Good Food Institute Sees Fourth Pillar For Alt Protein Market in the Form of Molecular Farming

Website Link (Article by Michael Wolf)

Over the past few years, the Good Food Institute (GFI) has created dedicated reports for each category, or “pillar,” in the alternative protein market: plant-based, precision fermentation, and cultivated meat/seafood. This week, however, GFI teased what it sees as a possible fourth pillar for alternative protein pillar in the form of molecular farming.

Molecular farming, which GFI refers to as “plant molecular farming,” is a concept that readers of The Spoon may be familiar with. It involves producing animal protein using seed crops. Genetic engineers introduce animal DNA directly into the seeds, transforming the resulting crops into protein factories. Once the genetically engineered seeds are planted, traditional farming management techniques can be employed to grow the crops until they are ready for harvest.

The technique has been picking up momentum in recent years, in part because of the cost savings it promises to introduce. After all, there really is no more efficient way to produce calories for human consumption than by sprouting them from the ground, and by transforming plants into small bioreactors, molecular farming companies can take advantage of the scalability and cost-effectiveness of leveraging traditional row crops as protein production engines.

The addition of a fourth pillar to the alternative protein market comes as molecular farming is gaining traction. Earlier this month, molecular farming pioneer Moolec announced that their safflower plants had been cleared by the Animal and Plant Health Inspection Service (APHIS) of the USDA, posing no greater plant pest risk than non-genetically engineered safflower plants. Through its former parent company, Bioceres, Moolec has the capability to produce proteins such as chymosin (an enzyme used in cheese) using safflower plants. The USDA approval comes just months after Moolec became the first molecular farming company to go public in early 2023 through a SPAC vehicle offering.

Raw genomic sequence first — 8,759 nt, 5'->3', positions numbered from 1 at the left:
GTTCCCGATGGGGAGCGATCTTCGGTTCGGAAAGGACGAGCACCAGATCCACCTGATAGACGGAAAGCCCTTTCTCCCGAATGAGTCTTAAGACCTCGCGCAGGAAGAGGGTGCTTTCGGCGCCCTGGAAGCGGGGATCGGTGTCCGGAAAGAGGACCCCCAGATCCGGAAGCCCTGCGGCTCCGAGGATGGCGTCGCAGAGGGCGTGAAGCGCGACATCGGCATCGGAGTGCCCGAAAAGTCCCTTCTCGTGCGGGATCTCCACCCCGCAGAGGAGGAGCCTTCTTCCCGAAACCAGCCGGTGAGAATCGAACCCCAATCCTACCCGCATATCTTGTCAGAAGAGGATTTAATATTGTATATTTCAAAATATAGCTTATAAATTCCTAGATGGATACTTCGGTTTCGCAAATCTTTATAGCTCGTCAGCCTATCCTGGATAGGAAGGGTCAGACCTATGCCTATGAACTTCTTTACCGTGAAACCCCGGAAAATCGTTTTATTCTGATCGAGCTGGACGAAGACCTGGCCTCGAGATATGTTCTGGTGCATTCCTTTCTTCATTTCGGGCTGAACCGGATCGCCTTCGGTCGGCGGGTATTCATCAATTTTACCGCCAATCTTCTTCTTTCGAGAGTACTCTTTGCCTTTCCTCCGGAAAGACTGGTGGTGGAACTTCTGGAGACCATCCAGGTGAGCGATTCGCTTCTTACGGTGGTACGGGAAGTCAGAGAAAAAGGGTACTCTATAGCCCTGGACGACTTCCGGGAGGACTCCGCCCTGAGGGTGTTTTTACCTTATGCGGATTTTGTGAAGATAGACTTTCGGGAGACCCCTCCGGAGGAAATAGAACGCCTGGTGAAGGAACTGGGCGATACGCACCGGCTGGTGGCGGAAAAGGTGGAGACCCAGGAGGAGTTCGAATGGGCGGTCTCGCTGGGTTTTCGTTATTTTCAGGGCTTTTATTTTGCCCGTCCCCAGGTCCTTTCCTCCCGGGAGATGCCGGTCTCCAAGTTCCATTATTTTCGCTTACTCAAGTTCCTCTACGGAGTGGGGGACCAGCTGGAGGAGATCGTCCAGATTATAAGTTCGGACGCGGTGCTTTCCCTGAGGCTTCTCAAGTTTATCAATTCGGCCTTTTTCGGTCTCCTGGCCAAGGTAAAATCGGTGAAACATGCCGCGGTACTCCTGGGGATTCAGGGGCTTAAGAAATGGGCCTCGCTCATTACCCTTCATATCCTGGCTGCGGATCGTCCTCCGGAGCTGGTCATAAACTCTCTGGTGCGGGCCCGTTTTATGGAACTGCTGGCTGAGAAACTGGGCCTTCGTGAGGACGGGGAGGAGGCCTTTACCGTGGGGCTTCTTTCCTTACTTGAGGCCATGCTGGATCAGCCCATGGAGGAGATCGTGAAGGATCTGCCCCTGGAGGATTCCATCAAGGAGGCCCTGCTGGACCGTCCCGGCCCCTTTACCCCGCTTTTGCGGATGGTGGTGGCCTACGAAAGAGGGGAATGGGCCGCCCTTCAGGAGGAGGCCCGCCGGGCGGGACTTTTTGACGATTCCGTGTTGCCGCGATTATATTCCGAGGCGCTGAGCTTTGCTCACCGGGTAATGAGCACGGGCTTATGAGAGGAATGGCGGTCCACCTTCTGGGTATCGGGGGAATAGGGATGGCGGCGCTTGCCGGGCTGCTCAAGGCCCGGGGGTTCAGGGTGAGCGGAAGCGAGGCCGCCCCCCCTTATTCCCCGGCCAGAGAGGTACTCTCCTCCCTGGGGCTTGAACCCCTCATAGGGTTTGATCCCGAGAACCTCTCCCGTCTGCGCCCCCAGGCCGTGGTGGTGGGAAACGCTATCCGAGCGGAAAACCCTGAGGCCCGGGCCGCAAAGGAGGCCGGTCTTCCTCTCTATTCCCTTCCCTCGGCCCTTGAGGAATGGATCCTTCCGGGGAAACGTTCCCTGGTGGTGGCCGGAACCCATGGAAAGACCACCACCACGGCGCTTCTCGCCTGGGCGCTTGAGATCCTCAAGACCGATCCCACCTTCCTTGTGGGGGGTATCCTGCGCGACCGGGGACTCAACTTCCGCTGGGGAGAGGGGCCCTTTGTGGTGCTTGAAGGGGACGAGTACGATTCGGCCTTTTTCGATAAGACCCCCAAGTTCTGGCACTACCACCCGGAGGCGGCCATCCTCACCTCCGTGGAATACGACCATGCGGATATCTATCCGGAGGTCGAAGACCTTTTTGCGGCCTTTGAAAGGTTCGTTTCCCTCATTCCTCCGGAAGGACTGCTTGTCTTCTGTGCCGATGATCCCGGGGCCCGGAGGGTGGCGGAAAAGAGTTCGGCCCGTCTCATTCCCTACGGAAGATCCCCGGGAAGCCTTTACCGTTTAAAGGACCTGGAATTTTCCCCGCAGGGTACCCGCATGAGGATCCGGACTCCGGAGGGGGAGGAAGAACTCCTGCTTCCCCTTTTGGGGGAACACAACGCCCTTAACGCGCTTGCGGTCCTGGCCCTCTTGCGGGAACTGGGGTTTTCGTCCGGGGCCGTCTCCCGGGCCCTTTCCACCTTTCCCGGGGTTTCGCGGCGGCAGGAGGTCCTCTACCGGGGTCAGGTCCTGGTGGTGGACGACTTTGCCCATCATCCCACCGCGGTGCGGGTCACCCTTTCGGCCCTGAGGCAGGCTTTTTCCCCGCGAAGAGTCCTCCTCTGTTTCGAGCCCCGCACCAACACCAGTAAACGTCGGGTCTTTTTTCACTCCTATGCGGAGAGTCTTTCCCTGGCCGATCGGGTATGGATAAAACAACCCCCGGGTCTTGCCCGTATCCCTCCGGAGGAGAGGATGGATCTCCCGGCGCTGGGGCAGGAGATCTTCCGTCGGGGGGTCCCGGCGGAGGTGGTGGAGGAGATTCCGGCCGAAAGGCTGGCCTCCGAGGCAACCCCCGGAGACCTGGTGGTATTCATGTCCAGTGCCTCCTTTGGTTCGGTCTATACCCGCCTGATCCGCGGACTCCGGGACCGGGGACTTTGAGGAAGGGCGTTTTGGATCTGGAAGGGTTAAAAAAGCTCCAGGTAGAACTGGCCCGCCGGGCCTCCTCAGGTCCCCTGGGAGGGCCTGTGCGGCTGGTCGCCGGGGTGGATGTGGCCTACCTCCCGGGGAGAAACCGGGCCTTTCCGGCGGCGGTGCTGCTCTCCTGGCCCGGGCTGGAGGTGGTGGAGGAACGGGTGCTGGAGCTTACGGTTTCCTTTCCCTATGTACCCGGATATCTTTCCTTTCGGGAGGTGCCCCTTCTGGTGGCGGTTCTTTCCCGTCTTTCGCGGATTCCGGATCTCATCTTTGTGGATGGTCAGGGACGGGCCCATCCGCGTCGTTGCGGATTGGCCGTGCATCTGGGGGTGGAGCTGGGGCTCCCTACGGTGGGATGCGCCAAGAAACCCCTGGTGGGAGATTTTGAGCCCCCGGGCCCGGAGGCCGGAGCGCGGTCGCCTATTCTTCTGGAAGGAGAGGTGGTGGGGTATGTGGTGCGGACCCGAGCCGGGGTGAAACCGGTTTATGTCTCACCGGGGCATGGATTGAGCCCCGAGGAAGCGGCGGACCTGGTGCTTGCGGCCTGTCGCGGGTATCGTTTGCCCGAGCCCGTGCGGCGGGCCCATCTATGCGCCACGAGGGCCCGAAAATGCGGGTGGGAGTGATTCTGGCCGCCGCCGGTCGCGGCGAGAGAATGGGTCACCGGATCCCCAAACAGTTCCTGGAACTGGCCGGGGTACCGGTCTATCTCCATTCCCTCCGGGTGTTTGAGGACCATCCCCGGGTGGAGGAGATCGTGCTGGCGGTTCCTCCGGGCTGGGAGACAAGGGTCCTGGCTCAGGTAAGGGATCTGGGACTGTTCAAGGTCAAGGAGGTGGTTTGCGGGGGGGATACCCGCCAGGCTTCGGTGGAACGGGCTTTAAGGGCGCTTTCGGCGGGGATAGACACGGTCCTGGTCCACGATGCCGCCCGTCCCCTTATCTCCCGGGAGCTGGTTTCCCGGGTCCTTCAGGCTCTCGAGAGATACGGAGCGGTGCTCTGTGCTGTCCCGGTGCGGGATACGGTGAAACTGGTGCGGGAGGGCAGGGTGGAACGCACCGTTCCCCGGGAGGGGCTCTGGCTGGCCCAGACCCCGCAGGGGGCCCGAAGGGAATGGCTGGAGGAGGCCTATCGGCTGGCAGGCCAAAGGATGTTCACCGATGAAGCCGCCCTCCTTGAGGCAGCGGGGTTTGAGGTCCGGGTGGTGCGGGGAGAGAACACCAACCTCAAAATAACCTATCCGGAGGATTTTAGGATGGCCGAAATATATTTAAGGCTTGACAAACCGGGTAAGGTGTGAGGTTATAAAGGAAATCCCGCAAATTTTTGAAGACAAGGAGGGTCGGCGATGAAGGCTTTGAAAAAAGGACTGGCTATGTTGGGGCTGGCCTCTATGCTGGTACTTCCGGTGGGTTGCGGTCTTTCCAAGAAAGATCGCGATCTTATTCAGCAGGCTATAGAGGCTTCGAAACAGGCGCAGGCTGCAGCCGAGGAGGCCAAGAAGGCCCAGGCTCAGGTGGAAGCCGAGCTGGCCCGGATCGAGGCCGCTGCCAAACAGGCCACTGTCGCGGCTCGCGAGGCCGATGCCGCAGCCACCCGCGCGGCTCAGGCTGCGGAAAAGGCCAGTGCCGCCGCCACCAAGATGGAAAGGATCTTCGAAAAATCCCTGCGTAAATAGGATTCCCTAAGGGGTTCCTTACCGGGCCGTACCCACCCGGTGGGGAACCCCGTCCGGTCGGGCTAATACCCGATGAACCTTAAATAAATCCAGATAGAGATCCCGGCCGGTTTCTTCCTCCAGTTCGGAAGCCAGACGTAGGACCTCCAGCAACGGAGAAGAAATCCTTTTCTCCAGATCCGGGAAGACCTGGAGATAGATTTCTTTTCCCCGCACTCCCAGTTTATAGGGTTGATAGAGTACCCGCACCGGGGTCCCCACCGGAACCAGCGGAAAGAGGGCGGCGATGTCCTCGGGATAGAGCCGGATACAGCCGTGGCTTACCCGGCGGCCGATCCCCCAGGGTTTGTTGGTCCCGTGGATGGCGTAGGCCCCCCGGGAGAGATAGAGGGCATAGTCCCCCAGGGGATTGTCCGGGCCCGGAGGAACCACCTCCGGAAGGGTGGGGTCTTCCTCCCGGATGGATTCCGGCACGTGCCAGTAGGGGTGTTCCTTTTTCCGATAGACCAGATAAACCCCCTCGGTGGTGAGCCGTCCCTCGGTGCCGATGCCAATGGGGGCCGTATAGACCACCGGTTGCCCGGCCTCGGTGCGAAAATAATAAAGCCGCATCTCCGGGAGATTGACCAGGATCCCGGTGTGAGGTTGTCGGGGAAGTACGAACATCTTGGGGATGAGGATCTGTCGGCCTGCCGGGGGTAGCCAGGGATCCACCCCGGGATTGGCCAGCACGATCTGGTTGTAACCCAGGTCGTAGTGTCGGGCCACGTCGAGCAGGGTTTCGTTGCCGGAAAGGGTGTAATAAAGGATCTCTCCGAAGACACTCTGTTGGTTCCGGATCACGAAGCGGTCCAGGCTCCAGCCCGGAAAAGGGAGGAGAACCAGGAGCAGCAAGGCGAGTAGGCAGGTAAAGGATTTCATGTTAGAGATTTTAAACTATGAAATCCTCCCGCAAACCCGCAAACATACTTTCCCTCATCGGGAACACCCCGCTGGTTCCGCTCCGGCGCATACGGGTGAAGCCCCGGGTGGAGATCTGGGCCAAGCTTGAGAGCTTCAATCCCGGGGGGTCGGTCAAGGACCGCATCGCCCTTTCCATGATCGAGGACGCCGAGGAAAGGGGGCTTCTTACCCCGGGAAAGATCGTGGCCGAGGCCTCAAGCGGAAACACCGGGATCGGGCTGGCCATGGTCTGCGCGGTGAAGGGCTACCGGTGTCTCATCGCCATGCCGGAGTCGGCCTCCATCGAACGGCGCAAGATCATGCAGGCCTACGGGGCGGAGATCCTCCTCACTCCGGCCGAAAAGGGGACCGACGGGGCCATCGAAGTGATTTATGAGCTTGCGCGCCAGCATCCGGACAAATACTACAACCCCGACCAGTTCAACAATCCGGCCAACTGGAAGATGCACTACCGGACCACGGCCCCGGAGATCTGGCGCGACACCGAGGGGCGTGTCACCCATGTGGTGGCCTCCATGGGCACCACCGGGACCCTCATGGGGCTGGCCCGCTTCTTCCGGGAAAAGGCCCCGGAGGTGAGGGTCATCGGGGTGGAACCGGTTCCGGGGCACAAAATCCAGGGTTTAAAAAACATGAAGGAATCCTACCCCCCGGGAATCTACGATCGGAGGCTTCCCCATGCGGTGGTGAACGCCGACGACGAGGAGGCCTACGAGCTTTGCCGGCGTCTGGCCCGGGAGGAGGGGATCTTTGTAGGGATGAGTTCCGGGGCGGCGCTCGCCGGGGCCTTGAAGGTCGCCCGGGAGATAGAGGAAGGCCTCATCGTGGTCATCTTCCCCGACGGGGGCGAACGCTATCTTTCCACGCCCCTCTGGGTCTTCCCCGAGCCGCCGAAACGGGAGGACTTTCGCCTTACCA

Bioengineered ingredients specialist Motif Foodworks announced earlier this year that they were diversifying into molecular farming through a partnership with IngredientWerks. IngredientWerks will help Motif produce its Hemami ingredient, an ingredient identical to myoglobin in beef, through corn crops. Previously, Motif had been using precision fermentation techniques to produce Hemami.

According to GFI, there are currently 12 companies worldwide using this technology to grow various products, including casein and lactoferrin (Forte Protein and Greenovation Protein), animal-free dairy proteins for cheese, ice cream, and yogurt (Miruku, Mozza, and Nobell Foods), growth factors for cultivated meat (Tiamet Sciences and Bright Biotech), and more.

Interestingly, GFI notes that there are currently no alternative protein startups in the Asia-Pacific region using molecular farming, with only one startup (Miruku) in the broader APAC region (New Zealand). Given the focus on alternative proteins in many Asian countries, this situation is likely to change soon (one can almost hear the frantic typing of PowerPoint pitch decks while reading this post).

You can find the GFI state of the industry reports – including the molecular farming fact sheet – on this page free for download after registration.


Published by RenSun Lee

Kia ora! Sustainability is at the core of my soul ever since I was a kid. I always strive to finish the food on my plate and live as a minimalist. I love to cut down on waste in order to live sustainably and harmoniously with our planet. This brings me to my passion as a Food Scientist to integrate new technologies into innovative and creative solutions to meet customer demands and market trends and to optimize products and processes for quality, savings and sustainability. To these goals, I have published a Journal on my work on sustainable packaging and patented a new Antimicrobial wash. Nothing is more satisfying than working hard and smart at the workplace and playing hard outside of working hours. I enjoy rejuvenating myself through spending quality time with my two adorable kids and my awesome soul mate and getting close to nature when possible, be it gardening, tramping or going to the beach. I also love to learn about our magnificent universe and how sustainability is working in the grand scheme of things. I strongly believe that Work, Life & Balance is the key to a healthy state of mind, both physically and mentally. I look forward to making a positive difference wherever and whenever I can. Through this Blog, I hope to catalog recent Food Trends and Food Technologies that I come across so that anyone who is interested can have access to it (articles and resources). Please use these resources at your discretion. On top of that, I would also like to share related news and technologies of the future that would help mankind advance towards a Type 1 Civilization. Please feel free to contact me if you would like to share and contribute to the “Resources“. I would like to thank you in advance for dropping by. I sincerely hope that you can benefit from the recent Food Trends and Food Technologies I catalogued. Kind regards | Ngā mihi RenSun Lee

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